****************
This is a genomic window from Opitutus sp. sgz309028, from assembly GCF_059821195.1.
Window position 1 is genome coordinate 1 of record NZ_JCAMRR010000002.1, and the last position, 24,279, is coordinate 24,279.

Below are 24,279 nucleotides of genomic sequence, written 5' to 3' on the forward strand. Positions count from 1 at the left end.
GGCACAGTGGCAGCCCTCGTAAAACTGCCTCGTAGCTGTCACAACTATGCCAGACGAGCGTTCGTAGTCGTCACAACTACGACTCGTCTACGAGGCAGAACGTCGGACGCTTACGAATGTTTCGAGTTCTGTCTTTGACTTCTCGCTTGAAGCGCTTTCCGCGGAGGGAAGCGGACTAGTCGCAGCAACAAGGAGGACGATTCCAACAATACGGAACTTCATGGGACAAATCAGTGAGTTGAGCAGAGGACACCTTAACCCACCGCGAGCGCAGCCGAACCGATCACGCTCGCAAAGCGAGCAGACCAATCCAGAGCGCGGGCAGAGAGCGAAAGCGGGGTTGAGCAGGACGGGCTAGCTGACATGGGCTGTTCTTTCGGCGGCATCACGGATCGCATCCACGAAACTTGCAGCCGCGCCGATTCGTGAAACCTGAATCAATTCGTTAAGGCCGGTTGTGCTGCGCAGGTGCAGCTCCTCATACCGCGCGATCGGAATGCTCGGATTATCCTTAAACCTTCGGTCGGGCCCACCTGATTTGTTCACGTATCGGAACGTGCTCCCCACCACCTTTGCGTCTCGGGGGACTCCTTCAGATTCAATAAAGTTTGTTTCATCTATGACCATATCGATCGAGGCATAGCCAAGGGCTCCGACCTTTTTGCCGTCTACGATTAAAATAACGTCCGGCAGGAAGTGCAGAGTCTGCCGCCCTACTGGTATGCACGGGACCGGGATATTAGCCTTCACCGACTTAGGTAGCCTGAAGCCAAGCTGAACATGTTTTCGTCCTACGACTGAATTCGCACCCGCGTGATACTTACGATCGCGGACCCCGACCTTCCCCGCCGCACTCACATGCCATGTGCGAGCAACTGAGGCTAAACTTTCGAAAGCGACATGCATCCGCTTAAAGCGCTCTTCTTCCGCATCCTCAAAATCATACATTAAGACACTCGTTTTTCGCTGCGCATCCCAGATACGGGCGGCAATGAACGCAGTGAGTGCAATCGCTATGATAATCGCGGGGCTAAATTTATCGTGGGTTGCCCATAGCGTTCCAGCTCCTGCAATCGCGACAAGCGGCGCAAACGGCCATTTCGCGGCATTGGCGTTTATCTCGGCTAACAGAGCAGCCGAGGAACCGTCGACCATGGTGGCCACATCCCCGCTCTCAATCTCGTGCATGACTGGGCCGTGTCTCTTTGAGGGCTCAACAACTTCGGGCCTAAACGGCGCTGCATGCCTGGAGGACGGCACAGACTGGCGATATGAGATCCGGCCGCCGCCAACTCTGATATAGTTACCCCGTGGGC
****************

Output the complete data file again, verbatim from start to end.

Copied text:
This is a genomic window from Opitutus sp. sgz309028, from assembly GCF_059821195.1.
Window position 1 is genome coordinate 1 of record NZ_JCAMRR010000002.1, and the last position, 24,279, is coordinate 24,279.

Below are 24,279 nucleotides of genomic sequence, written 5' to 3' on the forward strand. Positions count from 1 at the left end.
GGCACAGTGGCAGCCCTCGTAAAACTGCCTCGTAGCTGTCACAACTATGCCAGACGAGCGTTCGTAGTCGTCACAACTACGACTCGTCTACGAGGCAGAACGTCGGACGCTTACGAATGTTTCGAGTTCTGTCTTTGACTTCTCGCTTGAAGCGCTTTCCGCGGAGGGAAGCGGACTAGTCGCAGCAACAAGGAGGACGATTCCAACAATACGGAACTTCATGGGACAAATCAGTGAGTTGAGCAGAGGACACCTTAACCCACCGCGAGCGCAGCCGAACCGATCACGCTCGCAAAGCGAGCAGACCAATCCAGAGCGCGGGCAGAGAGCGAAAGCGGGGTTGAGCAGGACGGGCTAGCTGACATGGGCTGTTCTTTCGGCGGCATCACGGATCGCATCCACGAAACTTGCAGCCGCGCCGATTCGTGAAACCTGAATCAATTCGTTAAGGCCGGTTGTGCTGCGCAGGTGCAGCTCCTCATACCGCGCGATCGGAATGCTCGGATTATCCTTAAACCTTCGGTCGGGCCCACCTGATTTGTTCACGTATCGGAACGTGCTCCCCACCACCTTTGCGTCTCGGGGGACTCCTTCAGATTCAATAAAGTTTGTTTCATCTATGACCATATCGATCGAGGCATAGCCAAGGGCTCCGACCTTTTTGCCGTCTACGATTAAAATAACGTCCGGCAGGAAGTGCAGAGTCTGCCGCCCTACTGGTATGCACGGGACCGGGATATTAGCCTTCACCGACTTAGGTAGCCTGAAGCCAAGCTGAACATGTTTTCGTCCTACGACTGAATTCGCACCCGCGTGATACTTACGATCGCGGACCCCGACCTTCCCCGCCGCACTCACATGCCATGTGCGAGCAACTGAGGCTAAACTTTCGAAAGCGACATGCATCCGCTTAAAGCGCTCTTCTTCCGCATCCTCAAAATCATACATTAAGACACTCGTTTTTCGCTGCGCATCCCAGATACGGGCGGCAATGAACGCAGTGAGTGCAATCGCTATGATAATCGCGGGGCTAAATTTATCGTGGGTTGCCCATAGCGTTCCAGCTCCTGCAATCGCGACAAGCGGCGCAAACGGCCATTTCGCGGCATTGGCGTTTATCTCGGCTAACAGAGCAGCCGAGGAACCGTCGACCATGGTGGCCACATCCCCGCTCTCAATCTCGTGCATGACTGGGCCGTGTCTCTTTGAGGGCTCAACAACTTCGGGCCTAAACGGCGCTGCATGCCTGGAGGACGGCACAGACTGGCGATATGAGATCCGGCCGCCGCCAACTCTGATATAGTTACCCCGTGGGC